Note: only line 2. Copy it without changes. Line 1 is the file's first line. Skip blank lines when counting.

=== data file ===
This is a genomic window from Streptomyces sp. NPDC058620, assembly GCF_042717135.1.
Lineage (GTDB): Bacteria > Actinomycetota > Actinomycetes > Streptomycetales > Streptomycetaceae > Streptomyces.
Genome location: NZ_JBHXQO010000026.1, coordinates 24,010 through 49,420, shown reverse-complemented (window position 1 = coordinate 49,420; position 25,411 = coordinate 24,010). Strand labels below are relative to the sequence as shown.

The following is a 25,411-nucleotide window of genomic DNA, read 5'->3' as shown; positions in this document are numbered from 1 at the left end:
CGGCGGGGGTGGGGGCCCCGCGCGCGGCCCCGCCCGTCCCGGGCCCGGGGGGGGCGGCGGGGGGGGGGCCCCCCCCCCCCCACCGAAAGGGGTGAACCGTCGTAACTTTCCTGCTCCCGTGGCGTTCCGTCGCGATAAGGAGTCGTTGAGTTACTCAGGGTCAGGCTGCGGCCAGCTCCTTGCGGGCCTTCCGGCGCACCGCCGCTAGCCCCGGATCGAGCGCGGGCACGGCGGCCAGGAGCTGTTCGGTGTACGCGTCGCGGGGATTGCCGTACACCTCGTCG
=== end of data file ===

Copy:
Lineage (GTDB): Bacteria > Actinomycetota > Actinomycetes > Streptomycetales > Streptomycetaceae > Streptomyces.